Because of COVID-19, Italian actors’ work had abruptly stopped but digital resources offer them “new” possibilities of maintaining live contact with their audiences. Some important artists have worked with Italian museums and cultural institutions to create vocal performances in highly impactful, educational videos. Each video reflects the importance of the institution and its treasures, but also each actor’s unique style.

At the beginning of the lockdown, popular actor Alessandro Bergonzoni created a vocal performance for MAMbo, the Museo d’Arte Moderna in Bologna. This art museum offers a journey through the history of Italian art, from post-World War II to today. It also explores the present, thanks to exhibitions of contemporary art from the most innovative and experimental artists.

Bergonzoni’s piece is entitled Open Letter to MAMbo, Closed Only in Appearance. He is a master of the dynamic use of Italian language, and with this short text he offers a vocal performance using rhymes, assonance, and puns. In this way, he illustrates the temporary transformation – or more accurately, the metamorphosis – of the MAMbo into a “spoken museum”. The absence of visitors creates the possibility of narrating the story and the mission of this museum, and creating an imaginary gallery through the use of description of its collections. This video also pays homage to Bergonzoni’s hometown of Bologna, and the tenacity of its inhabitants.

Alessandro Bergonzoni, Open Letter to MAMbo, Closed Only in Appearance, March 26, 2020

For Italian museums, COVID-19 was a good opportunity to create videos presenting masterpieces of art history and archaeology. In many cases, the vocal performance of an artist has transformed into the voice of the monument itself. An example of this is famous film actor Franco Nero giving life to the bronze “Boxer at Rest” at the National Roman Museum, in the seat of Palazzo Massimo alle Terme. This is a Hellenistic Greek sculpture of a nude boxer at rest, still wearing his caestus, a type of leather hand-wrap. It represents athletic professionalism with its over-muscled torso, scarred face, broken nose and a mouth suggesting broken teeth. The video begins with the arrival of Franco Nero and his careful observation of the wonderful statue. This is a progressive and immersive experience, aiming to reveal the spiritual condition of the sculpture’s character – a boxer briefly pausing during a fight, but ready to continue in spite of his pain, rage and blood. Nero’s performance is based on work by the Italian poet Gabriele Tinti. Previous performances with this statue were realized by actor Robert Davi during an exhibition at the Getty Museum in Los Angeles, and by the two-time Oscar winner Kevin Spacey in Rome.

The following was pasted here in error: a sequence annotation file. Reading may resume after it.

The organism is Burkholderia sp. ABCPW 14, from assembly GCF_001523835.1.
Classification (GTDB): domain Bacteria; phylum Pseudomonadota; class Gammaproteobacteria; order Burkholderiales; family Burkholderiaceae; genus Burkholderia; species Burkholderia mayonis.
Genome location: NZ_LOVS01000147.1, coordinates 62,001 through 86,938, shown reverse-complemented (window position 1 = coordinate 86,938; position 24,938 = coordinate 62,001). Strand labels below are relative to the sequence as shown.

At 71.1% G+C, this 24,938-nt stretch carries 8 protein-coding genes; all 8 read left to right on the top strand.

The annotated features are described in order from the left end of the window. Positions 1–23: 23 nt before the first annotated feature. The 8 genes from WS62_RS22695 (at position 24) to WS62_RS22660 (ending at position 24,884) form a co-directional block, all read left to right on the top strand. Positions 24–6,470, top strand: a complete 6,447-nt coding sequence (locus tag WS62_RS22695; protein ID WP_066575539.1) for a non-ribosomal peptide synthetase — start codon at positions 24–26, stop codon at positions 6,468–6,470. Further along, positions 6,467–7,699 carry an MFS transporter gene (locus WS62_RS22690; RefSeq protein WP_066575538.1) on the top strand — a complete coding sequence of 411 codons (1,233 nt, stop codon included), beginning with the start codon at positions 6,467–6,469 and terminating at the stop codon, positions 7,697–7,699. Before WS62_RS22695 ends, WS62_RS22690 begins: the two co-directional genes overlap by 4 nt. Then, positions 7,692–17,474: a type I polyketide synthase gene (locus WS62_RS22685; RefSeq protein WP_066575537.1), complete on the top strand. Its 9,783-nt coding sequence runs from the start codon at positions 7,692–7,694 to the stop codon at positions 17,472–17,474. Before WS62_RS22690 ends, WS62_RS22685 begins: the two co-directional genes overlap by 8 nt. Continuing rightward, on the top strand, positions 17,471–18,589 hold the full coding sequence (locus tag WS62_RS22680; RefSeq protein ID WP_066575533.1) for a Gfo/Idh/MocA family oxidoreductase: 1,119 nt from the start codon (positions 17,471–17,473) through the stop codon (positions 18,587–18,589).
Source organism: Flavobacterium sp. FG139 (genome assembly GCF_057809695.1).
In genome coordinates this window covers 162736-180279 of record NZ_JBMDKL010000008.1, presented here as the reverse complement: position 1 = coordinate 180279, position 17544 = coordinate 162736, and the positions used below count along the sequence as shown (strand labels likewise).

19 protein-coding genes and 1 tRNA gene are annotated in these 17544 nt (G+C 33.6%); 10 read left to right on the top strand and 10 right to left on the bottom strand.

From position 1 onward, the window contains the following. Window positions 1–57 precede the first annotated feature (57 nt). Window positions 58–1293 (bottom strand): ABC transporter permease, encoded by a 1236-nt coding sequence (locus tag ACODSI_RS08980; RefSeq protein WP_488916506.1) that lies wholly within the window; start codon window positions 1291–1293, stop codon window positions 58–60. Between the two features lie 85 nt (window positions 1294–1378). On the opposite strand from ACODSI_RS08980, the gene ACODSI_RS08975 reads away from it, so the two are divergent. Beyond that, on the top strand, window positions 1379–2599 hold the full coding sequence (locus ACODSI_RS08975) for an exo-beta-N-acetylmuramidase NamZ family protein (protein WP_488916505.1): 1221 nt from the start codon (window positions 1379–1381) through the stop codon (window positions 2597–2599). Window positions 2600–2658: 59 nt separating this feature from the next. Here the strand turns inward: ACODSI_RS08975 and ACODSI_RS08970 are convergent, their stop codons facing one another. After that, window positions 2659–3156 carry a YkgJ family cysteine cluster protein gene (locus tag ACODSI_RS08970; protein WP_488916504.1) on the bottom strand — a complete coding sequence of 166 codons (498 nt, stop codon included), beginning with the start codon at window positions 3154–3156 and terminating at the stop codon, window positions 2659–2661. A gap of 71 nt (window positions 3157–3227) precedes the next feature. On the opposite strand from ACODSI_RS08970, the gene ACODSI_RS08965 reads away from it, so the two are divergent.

Franco Nero, Boxer at Rest, May 16, 2020

Roman monuments are also being celebrated through performances by a young actor and director Salvatore Iermano, one of the best pupils of renowned theater master Giovanni Battista Diotaiuti, who died on January 1st, 2020 at age 93. “The Dying Gaul” is a marble Roman statue held at the Capitoline Museums in Palazzo Nuovo, representing – with remarkable realism – a defeated and mortally wounded fighter. In the video, Iermano’s intense voice narrates the last moments of this proud and indomitable warrior, who maintains dignity despite his condition. The performance has perfect rhythm and gives us the impression of hearing the last words of a man who still loves his country and people.

 

Salvatore Iermano, The Dying Gaul, April 21, 2020

Thanks to Iermano’s great talent, we can take another leap into the past to discover a solemn monument built by the emperor Vespasian: the “Temple of Peace”. Through this performance, we take a virtual tour of ancient Rome and hear an explanation of the link between political power and architecture in that period. Other performances by Salvatore Iermano are available on his Facebook page.

 

Salvatore Iermano, Emperor Vespasian Narrates the Temple of Peace, May 20, 2020

These performances reveal the possibility of creating a stronger link between theatre and art history, and between theatre and archaeology. They have virtually opened the doors of museums and cultural institutions, even during this time where they are closed to visitors. They have offered us live emotions of a picture, a statue, a monument, and a character of the past, all for a good future.

This post was written by the author in their personal capacity.The opinions expressed in this article are the author’s own and do not reflect the view of The Theatre Times, their staff or collaborators.